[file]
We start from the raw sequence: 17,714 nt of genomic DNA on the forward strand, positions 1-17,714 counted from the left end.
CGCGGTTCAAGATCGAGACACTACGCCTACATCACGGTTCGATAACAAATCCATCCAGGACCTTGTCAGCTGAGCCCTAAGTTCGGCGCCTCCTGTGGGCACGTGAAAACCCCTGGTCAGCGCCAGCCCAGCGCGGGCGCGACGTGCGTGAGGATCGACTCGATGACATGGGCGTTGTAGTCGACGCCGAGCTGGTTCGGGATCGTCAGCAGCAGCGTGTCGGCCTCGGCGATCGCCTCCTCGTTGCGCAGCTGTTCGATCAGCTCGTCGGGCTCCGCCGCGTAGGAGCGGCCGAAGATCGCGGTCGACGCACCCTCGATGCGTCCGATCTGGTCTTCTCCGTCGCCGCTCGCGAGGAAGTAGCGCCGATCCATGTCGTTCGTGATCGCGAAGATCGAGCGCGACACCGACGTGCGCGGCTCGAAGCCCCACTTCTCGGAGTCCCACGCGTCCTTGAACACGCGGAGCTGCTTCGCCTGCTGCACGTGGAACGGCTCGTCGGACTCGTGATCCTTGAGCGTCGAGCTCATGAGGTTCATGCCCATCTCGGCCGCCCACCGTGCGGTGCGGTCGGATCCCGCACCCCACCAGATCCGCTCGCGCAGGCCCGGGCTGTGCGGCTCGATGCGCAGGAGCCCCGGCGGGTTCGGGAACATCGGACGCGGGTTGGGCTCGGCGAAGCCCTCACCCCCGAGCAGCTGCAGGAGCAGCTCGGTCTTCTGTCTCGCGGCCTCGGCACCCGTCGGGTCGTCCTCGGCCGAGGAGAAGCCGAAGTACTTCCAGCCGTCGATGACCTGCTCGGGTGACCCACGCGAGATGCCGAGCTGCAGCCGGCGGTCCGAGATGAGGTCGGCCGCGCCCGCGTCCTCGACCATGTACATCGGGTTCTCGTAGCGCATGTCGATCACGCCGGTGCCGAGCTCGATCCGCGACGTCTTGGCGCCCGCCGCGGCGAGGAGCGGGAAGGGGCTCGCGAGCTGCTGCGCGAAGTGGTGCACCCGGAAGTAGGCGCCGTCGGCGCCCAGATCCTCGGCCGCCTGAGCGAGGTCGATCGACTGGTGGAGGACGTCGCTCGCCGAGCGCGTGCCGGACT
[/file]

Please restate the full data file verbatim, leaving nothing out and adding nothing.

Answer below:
We start from the raw sequence: 17,714 nt of genomic DNA on the forward strand, positions 1-17,714 counted from the left end.
CGCGGTTCAAGATCGAGACACTACGCCTACATCACGGTTCGATAACAAATCCATCCAGGACCTTGTCAGCTGAGCCCTAAGTTCGGCGCCTCCTGTGGGCACGTGAAAACCCCTGGTCAGCGCCAGCCCAGCGCGGGCGCGACGTGCGTGAGGATCGACTCGATGACATGGGCGTTGTAGTCGACGCCGAGCTGGTTCGGGATCGTCAGCAGCAGCGTGTCGGCCTCGGCGATCGCCTCCTCGTTGCGCAGCTGTTCGATCAGCTCGTCGGGCTCCGCCGCGTAGGAGCGGCCGAAGATCGCGGTCGACGCACCCTCGATGCGTCCGATCTGGTCTTCTCCGTCGCCGCTCGCGAGGAAGTAGCGCCGATCCATGTCGTTCGTGATCGCGAAGATCGAGCGCGACACCGACGTGCGCGGCTCGAAGCCCCACTTCTCGGAGTCCCACGCGTCCTTGAACACGCGGAGCTGCTTCGCCTGCTGCACGTGGAACGGCTCGTCGGACTCGTGATCCTTGAGCGTCGAGCTCATGAGGTTCATGCCCATCTCGGCCGCCCACCGTGCGGTGCGGTCGGATCCCGCACCCCACCAGATCCGCTCGCGCAGGCCCGGGCTGTGCGGCTCGATGCGCAGGAGCCCCGGCGGGTTCGGGAACATCGGACGCGGGTTGGGCTCGGCGAAGCCCTCACCCCCGAGCAGCTGCAGGAGCAGCTCGGTCTTCTGTCTCGCGGCCTCGGCACCCGTCGGGTCGTCCTCGGCCGAGGAGAAGCCGAAGTACTTCCAGCCGTCGATGACCTGCTCGGGTGACCCACGCGAGATGCCGAGCTGCAGCCGGCGGTCCGAGATGAGGTCGGCCGCGCCCGCGTCCTCGACCATGTACATCGGGTTCTCGTAGCGCATGTCGATCACGCCGGTGCCGAGCTCGATCCGCGACGTCTTGGCGCCCGCCGCGGCGAGGAGCGGGAAGGGGCTCGCGAGCTGCTGCGCGAAGTGGTGCACCCGGAAGTAGGCGCCGTCGGCGCCCAGATCCTCGGCCGCCTGAGCGAGGTCGATCGACTGGTGGAGGACGTCGCTCGCCGAGCGCGTGCCGGACT